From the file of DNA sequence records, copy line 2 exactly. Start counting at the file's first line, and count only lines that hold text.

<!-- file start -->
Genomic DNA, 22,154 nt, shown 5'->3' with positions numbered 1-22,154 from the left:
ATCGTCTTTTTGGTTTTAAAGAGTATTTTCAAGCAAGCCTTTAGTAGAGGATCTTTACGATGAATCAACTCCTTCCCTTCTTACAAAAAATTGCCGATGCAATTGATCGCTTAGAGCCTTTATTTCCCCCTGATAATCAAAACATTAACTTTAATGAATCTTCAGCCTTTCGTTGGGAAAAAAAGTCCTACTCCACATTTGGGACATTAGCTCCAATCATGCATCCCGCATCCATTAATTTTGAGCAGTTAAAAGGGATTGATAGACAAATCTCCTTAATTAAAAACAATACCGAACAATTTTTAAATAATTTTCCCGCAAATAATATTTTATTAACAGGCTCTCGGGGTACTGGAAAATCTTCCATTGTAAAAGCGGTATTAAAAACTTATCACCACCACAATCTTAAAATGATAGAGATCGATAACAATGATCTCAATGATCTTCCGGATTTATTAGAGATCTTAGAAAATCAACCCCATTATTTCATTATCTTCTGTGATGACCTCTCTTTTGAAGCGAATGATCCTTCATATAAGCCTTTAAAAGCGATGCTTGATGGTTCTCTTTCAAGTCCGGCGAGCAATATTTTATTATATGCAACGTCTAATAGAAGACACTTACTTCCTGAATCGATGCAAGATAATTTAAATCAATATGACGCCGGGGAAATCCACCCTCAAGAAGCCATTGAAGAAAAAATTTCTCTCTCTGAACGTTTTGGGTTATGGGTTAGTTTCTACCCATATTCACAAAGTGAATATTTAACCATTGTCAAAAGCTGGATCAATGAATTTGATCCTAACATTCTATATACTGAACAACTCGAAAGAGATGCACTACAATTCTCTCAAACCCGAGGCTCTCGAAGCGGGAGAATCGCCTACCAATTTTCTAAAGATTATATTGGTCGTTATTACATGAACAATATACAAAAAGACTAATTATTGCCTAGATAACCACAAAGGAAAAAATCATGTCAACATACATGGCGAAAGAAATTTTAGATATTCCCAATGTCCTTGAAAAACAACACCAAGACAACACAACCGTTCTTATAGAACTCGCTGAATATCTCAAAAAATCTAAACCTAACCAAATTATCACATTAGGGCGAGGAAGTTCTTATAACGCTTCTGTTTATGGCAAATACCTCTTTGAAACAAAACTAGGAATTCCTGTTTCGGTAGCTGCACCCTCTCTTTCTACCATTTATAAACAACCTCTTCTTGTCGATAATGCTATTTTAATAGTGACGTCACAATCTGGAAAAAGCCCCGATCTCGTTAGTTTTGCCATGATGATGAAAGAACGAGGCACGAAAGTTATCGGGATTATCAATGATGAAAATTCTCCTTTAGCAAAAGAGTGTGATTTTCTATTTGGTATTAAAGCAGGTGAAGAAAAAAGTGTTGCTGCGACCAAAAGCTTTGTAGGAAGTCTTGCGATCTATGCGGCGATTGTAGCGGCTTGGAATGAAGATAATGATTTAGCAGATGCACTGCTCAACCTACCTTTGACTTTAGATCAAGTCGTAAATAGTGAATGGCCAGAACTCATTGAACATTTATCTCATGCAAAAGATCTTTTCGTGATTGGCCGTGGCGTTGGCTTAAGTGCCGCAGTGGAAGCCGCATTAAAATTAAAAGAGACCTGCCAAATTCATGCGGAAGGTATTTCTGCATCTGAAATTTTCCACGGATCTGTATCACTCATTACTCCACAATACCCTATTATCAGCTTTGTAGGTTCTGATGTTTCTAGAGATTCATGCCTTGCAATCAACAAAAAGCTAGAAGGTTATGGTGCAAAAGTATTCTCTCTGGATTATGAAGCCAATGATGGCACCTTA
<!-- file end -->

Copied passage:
ATCGTCTTTTTGGTTTTAAAGAGTATTTTCAAGCAAGCCTTTAGTAGAGGATCTTTACGATGAATCAACTCCTTCCCTTCTTACAAAAAATTGCCGATGCAATTGATCGCTTAGAGCCTTTATTTCCCCCTGATAATCAAAACATTAACTTTAATGAATCTTCAGCCTTTCGTTGGGAAAAAAAGTCCTACTCCACATTTGGGACATTAGCTCCAATCATGCATCCCGCATCCATTAATTTTGAGCAGTTAAAAGGGATTGATAGACAAATCTCCTTAATTAAAAACAATACCGAACAATTTTTAAATAATTTTCCCGCAAATAATATTTTATTAACAGGCTCTCGGGGTACTGGAAAATCTTCCATTGTAAAAGCGGTATTAAAAACTTATCACCACCACAATCTTAAAATGATAGAGATCGATAACAATGATCTCAATGATCTTCCGGATTTATTAGAGATCTTAGAAAATCAACCCCATTATTTCATTATCTTCTGTGATGACCTCTCTTTTGAAGCGAATGATCCTTCATATAAGCCTTTAAAAGCGATGCTTGATGGTTCTCTTTCAAGTCCGGCGAGCAATATTTTATTATATGCAACGTCTAATAGAAGACACTTACTTCCTGAATCGATGCAAGATAATTTAAATCAATATGACGCCGGGGAAATCCACCCTCAAGAAGCCATTGAAGAAAAAATTTCTCTCTCTGAACGTTTTGGGTTATGGGTTAGTTTCTACCCATATTCACAAAGTGAATATTTAACCATTGTCAAAAGCTGGATCAATGAATTTGATCCTAACATTCTATATACTGAACAACTCGAAAGAGATGCACTACAATTCTCTCAAACCCGAGGCTCTCGAAGCGGGAGAATCGCCTACCAATTTTCTAAAGATTATATTGGTCGTTATTACATGAACAATATACAAAAAGACTAATTATTGCCTAGATAACCACAAAGGAAAAAATCATGTCAACATACATGGCGAAAGAAATTTTAGATATTCCCAATGTCCTTGAAAAACAACACCAAGACAACACAACCGTTCTTATAGAACTCGCTGAATATCTCAAAAAATCTAAACCTAACCAAATTATCACATTAGGGCGAGGAAGTTCTTATAACGCTTCTGTTTATGGCAAATACCTCTTTGAAACAAAACTAGGAATTCCTGTTTCGGTAGCTGCACCCTCTCTTTCTACCATTTATAAACAACCTCTTCTTGTCGATAATGCTATTTTAATAGTGACGTCACAATCTGGAAAAAGCCCCGATCTCGTTAGTTTTGCCATGATGATGAAAGAACGAGGCACGAAAGTTATCGGGATTATCAATGATGAAAATTCTCCTTTAGCAAAAGAGTGTGATTTTCTATTTGGTATTAAAGCAGGTGAAGAAAAAAGTGTTGCTGCGACCAAAAGCTTTGTAGGAAGTCTTGCGATCTATGCGGCGATTGTAGCGGCTTGGAATGAAGATAATGATTTAGCAGATGCACTGCTCAACCTACCTTTGACTTTAGATCAAGTCGTAAATAGTGAATGGCCAGAACTCATTGAACATTTATCTCATGCAAAAGATCTTTTCGTGATTGGCCGTGGCGTTGGCTTAAGTGCCGCAGTGGAAGCCGCATTAAAATTAAAAGAGACCTGCCAAATTCATGCGGAAGGTATTTCTGCATCTGAAATTTTCCACGGATCTGTATCACTCATTACTCCACAATACCCTATTATCAGCTTTGTAGGTTCTGATGTTTCTAGAGATTCATGCCTTGCAATCAACAAAAAGCTAGAAGGTTATGGTGCAAAAGTATTCTCTCTGGATTATGAAGCCAATGATGGCACCTTA